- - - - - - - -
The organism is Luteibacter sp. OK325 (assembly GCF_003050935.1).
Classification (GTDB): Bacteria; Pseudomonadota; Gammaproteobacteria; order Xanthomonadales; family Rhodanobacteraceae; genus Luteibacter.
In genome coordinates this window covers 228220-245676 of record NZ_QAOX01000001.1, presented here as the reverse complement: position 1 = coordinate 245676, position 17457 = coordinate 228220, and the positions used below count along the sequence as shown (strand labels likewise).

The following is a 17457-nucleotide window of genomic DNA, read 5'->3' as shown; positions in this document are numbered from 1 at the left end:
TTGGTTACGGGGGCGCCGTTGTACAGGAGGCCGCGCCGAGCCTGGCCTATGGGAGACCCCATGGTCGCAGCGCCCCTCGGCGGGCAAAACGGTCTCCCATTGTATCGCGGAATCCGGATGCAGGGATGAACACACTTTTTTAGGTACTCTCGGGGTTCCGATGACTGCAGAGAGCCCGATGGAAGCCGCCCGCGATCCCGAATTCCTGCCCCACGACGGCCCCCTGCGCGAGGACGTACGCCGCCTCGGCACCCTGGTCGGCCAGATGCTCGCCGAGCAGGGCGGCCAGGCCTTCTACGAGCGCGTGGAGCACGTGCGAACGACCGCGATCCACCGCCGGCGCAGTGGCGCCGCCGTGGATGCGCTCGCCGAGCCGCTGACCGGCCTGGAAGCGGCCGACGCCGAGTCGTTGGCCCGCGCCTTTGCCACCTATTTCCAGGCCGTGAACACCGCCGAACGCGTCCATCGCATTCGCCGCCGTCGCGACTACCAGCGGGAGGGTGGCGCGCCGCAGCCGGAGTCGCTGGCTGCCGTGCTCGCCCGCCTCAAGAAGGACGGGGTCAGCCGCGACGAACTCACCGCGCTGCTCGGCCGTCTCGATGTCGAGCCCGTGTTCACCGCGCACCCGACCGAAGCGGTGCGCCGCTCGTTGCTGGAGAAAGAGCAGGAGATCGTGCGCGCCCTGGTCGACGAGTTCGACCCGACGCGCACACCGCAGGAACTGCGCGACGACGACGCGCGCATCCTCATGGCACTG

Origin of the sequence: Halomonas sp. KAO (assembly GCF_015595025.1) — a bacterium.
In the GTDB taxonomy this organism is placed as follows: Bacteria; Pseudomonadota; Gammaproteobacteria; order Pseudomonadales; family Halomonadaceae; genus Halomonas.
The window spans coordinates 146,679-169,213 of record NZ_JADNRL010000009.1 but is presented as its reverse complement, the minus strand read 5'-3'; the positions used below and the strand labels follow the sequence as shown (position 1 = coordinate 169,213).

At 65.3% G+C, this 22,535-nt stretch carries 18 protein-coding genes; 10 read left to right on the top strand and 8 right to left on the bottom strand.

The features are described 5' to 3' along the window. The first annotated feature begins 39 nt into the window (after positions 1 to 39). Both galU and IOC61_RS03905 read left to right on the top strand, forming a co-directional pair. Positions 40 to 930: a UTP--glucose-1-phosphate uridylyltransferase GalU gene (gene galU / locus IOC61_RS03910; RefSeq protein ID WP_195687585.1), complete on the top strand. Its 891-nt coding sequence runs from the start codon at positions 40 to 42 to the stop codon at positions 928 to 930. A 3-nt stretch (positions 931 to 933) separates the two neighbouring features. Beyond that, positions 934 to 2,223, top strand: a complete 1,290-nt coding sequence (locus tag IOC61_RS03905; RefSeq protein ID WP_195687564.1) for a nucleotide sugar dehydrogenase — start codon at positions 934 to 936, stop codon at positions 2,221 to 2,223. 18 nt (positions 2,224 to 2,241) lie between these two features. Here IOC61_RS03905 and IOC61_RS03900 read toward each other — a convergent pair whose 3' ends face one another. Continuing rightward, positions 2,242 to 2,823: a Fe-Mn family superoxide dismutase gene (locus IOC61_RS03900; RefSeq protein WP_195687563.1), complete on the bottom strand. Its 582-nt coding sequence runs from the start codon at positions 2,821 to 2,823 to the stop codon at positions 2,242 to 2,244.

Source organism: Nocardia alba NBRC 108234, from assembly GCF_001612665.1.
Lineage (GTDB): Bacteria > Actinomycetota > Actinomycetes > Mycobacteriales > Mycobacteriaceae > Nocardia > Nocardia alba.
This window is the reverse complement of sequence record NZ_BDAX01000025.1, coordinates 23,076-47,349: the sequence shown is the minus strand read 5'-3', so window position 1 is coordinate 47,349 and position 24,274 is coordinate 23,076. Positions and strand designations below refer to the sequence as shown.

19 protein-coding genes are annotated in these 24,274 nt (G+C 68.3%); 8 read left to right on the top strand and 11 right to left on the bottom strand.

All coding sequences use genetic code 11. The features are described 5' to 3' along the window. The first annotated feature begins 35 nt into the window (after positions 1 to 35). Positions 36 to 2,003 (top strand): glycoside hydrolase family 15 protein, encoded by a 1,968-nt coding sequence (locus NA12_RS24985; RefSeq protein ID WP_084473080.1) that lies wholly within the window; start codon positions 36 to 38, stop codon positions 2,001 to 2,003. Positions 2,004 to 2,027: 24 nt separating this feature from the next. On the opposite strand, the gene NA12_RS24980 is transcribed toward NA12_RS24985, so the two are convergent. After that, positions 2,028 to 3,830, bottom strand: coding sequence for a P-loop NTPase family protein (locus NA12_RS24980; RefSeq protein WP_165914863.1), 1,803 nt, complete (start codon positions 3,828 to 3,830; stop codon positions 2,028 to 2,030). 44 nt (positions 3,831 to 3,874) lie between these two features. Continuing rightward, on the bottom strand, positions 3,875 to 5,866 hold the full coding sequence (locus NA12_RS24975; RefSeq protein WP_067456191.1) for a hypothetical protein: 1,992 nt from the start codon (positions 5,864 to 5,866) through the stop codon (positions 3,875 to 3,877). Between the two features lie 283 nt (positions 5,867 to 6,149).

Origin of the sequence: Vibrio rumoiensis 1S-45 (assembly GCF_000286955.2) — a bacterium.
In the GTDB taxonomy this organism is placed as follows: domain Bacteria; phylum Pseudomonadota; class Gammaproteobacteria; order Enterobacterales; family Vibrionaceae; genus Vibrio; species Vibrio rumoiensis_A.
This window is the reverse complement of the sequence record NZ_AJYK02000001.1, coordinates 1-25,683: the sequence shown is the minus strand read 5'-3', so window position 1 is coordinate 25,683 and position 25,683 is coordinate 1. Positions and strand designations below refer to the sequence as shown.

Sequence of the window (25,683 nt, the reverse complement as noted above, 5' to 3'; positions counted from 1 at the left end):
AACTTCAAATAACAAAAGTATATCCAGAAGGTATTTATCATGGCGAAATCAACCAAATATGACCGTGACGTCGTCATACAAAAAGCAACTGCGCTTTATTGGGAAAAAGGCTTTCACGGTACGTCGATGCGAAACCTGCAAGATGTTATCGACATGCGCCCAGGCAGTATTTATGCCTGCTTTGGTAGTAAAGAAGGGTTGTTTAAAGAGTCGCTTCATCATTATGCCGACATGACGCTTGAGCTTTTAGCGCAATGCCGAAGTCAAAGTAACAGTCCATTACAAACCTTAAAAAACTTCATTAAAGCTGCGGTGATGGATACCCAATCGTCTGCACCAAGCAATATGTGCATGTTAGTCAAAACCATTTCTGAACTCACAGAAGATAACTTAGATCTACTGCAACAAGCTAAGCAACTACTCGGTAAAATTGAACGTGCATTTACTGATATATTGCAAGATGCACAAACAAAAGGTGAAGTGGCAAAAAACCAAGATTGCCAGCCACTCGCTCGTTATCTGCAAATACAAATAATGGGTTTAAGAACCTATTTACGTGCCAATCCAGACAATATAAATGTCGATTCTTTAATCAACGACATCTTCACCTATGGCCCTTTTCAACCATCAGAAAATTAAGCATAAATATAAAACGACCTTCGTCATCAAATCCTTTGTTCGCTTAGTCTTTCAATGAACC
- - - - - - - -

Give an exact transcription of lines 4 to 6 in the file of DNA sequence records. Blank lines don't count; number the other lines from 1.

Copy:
The following is a 17457-nucleotide window of genomic DNA, read 5'->3' as shown; positions in this document are numbered from 1 at the left end:
TTGGTTACGGGGGCGCCGTTGTACAGGAGGCCGCGCCGAGCCTGGCCTATGGGAGACCCCATGGTCGCAGCGCCCCTCGGCGGGCAAAACGGTCTCCCATTGTATCGCGGAATCCGGATGCAGGGATGAACACACTTTTTTAGGTACTCTCGGGGTTCCGATGACTGCAGAGAGCCCGATGGAAGCCGCCCGCGATCCCGAATTCCTGCCCCACGACGGCCCCCTGCGCGAGGACGTACGCCGCCTCGGCACCCTGGTCGGCCAGATGCTCGCCGAGCAGGGCGGCCAGGCCTTCTACGAGCGCGTGGAGCACGTGCGAACGACCGCGATCCACCGCCGGCGCAGTGGCGCCGCCGTGGATGCGCTCGCCGAGCCGCTGACCGGCCTGGAAGCGGCCGACGCCGAGTCGTTGGCCCGCGCCTTTGCCACCTATTTCCAGGCCGTGAACACCGCCGAACGCGTCCATCGCATTCGCCGCCGTCGCGACTACCAGCGGGAGGGTGGCGCGCCGCAGCCGGAGTCGCTGGCTGCCGTGCTCGCCCGCCTCAAGAAGGACGGGGTCAGCCGCGACGAACTCACCGCGCTGCTCGGCCGTCTCGATGTCGAGCCCGTGTTCACCGCGCACCCGACCGAAGCGGTGCGCCGCTCGTTGCTGGAGAAAGAGCAGGAGATCGTGCGCGCCCTGGTCGACGAGTTCGACCCGACGCGCACACCGCAGGAACTGCGCGACGACGACGCGCGCATCCTCATGGCACTG

Origin of the sequence: Halomonas sp. KAO (assembly GCF_015595025.1) — a bacterium.